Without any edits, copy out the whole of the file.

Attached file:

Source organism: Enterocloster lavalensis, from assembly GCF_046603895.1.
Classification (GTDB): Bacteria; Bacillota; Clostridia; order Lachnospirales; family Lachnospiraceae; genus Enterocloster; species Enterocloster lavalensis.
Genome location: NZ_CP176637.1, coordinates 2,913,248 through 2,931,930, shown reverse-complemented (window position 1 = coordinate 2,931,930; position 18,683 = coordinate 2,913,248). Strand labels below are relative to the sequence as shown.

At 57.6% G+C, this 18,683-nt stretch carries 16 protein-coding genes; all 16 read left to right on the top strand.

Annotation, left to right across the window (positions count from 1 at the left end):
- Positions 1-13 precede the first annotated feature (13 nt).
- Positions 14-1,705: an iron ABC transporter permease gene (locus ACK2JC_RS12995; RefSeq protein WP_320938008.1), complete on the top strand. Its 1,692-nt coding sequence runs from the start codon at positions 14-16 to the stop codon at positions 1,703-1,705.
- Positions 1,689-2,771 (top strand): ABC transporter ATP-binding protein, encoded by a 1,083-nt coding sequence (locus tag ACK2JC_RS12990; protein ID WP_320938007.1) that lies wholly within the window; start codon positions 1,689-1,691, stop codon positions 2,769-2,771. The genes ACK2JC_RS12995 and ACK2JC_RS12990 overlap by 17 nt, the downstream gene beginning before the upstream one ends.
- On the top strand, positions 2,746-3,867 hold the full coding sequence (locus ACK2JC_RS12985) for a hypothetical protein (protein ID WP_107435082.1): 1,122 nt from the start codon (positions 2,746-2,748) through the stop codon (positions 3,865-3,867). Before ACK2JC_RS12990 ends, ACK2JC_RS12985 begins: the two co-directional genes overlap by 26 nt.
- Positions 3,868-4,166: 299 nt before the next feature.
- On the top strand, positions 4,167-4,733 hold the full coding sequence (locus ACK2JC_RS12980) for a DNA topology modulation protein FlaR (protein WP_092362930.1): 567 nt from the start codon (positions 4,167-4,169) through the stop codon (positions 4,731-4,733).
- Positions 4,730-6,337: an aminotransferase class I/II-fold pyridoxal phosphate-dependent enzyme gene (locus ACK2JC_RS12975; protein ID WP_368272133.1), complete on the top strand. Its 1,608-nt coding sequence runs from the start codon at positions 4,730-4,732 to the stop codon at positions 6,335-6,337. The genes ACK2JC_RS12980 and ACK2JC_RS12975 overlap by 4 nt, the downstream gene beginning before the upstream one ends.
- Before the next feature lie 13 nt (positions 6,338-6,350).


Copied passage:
Source organism: Enterocloster lavalensis, from assembly GCF_046603895.1.
Classification (GTDB): Bacteria; Bacillota; Clostridia; order Lachnospirales; family Lachnospiraceae; genus Enterocloster; species Enterocloster lavalensis.
Genome location: NZ_CP176637.1, coordinates 2,913,248 through 2,931,930, shown reverse-complemented (window position 1 = coordinate 2,931,930; position 18,683 = coordinate 2,913,248). Strand labels below are relative to the sequence as shown.

At 57.6% G+C, this 18,683-nt stretch carries 16 protein-coding genes; all 16 read left to right on the top strand.

Annotation, left to right across the window (positions count from 1 at the left end):
- Positions 1-13 precede the first annotated feature (13 nt).
- Positions 14-1,705: an iron ABC transporter permease gene (locus ACK2JC_RS12995; RefSeq protein WP_320938008.1), complete on the top strand. Its 1,692-nt coding sequence runs from the start codon at positions 14-16 to the stop codon at positions 1,703-1,705.
- Positions 1,689-2,771 (top strand): ABC transporter ATP-binding protein, encoded by a 1,083-nt coding sequence (locus tag ACK2JC_RS12990; protein ID WP_320938007.1) that lies wholly within the window; start codon positions 1,689-1,691, stop codon positions 2,769-2,771. The genes ACK2JC_RS12995 and ACK2JC_RS12990 overlap by 17 nt, the downstream gene beginning before the upstream one ends.
- On the top strand, positions 2,746-3,867 hold the full coding sequence (locus ACK2JC_RS12985) for a hypothetical protein (protein ID WP_107435082.1): 1,122 nt from the start codon (positions 2,746-2,748) through the stop codon (positions 3,865-3,867). Before ACK2JC_RS12990 ends, ACK2JC_RS12985 begins: the two co-directional genes overlap by 26 nt.
- Positions 3,868-4,166: 299 nt before the next feature.
- On the top strand, positions 4,167-4,733 hold the full coding sequence (locus ACK2JC_RS12980) for a DNA topology modulation protein FlaR (protein WP_092362930.1): 567 nt from the start codon (positions 4,167-4,169) through the stop codon (positions 4,731-4,733).
- Positions 4,730-6,337: an aminotransferase class I/II-fold pyridoxal phosphate-dependent enzyme gene (locus ACK2JC_RS12975; protein ID WP_368272133.1), complete on the top strand. Its 1,608-nt coding sequence runs from the start codon at positions 4,730-4,732 to the stop codon at positions 6,335-6,337. The genes ACK2JC_RS12980 and ACK2JC_RS12975 overlap by 4 nt, the downstream gene beginning before the upstream one ends.
- Before the next feature lie 13 nt (positions 6,338-6,350).